Author of AGAINST A DARKENING SKY, THE EMPTY ROOM, OUR DAILY BREAD, and others. Find out more at www.LaurenBDavis.com. I read as if my sanity depended upon it.. . . oh, wait, it does! Snort.
Vita Sackville-West was the great friend (lover) of Virginia Woolf, and this book explores themes similar to those in Woolf's A Room of One's Own. It's beautifully written, totally engaging, and even though it was published in 1931, inspiring and relevant.
Here, the "admirably dutiful" life of eighty-eight year old Lady Slane is examined. For decades she has remained an exemplary wife to her statesman husband, and splendid mother to her children... now well into middle age themselves. Her own youthful dreams of being an artist have been forgotten in the expectation of others, and of society.
Now, in widowhood, Lady Slane quietly, gently and resolutely defies expectations. She declines the plans her six rather pompous children have made for her and takes a small but charming house in Hampstead, where she chooses to live independently and free from her past -- to enjoy, as she says, repose.
In this small house, which echoes much of the Bloomsbury occupations of gardening, art and domesticity, Lady Slane lives with Genoux, her French maid and is visited by Mr. Bucktrout, her house agent, who believes his mathematical calculations reveal the imminent end of the world; a coffin maker who imagines what people might look like dead in order to discern their true character, and Mr. FitzGeorge, an eccentric millionaire collector who fell in love with Lady Slane many years ago in India.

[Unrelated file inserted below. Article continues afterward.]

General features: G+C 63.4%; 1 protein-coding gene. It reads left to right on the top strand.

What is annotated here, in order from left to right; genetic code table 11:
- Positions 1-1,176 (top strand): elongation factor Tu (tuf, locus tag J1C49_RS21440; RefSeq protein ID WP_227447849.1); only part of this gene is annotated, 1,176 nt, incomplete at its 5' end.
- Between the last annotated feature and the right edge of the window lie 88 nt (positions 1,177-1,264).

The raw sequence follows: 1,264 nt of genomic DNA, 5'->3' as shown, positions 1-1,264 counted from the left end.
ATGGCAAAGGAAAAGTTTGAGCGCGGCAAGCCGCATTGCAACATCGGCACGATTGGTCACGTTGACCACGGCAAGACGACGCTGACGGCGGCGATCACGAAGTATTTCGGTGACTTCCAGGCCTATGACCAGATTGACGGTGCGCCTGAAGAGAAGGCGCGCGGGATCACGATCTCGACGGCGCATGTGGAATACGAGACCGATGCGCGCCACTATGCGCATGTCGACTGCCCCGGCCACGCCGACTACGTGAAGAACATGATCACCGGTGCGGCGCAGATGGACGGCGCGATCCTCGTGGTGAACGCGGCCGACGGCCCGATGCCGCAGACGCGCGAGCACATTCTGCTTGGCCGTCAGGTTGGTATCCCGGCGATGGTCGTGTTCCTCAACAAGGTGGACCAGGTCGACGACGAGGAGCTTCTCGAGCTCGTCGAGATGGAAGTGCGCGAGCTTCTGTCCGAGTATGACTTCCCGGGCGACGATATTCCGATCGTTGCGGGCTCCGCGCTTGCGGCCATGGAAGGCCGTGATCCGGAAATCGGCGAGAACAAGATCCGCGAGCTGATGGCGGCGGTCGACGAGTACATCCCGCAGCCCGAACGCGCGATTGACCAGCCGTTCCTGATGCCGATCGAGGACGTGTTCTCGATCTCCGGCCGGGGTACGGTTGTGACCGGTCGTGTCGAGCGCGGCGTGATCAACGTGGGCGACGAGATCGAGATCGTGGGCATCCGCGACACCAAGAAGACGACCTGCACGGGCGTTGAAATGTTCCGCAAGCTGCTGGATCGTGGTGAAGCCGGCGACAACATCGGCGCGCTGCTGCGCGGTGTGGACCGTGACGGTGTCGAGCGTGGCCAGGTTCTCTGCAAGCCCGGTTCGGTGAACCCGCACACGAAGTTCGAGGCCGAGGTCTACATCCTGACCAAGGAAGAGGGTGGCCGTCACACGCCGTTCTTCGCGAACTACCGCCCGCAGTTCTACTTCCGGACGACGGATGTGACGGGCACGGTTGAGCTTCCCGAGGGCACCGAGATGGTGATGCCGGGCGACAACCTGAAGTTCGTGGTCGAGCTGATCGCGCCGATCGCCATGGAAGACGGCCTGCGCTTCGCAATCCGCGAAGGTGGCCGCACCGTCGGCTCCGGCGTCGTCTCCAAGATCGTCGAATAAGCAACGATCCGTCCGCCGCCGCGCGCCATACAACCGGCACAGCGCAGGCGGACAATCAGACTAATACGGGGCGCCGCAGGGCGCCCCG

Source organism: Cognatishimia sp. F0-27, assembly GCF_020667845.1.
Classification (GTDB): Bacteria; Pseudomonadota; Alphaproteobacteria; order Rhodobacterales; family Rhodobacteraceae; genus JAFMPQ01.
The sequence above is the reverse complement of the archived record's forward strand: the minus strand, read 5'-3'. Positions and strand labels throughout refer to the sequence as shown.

Amidst this collection of eccentrics Lady Slane examines her past, recalls the dreams of her youth and at last, with one last "strange and lovely thing," acts upon the passion she abandoned seventy years earlier to the narrow conventions of a proper Victorian marriage.
A woman's freedom to choose is, Sackville-West shows us, what allows her to fully realize her own life.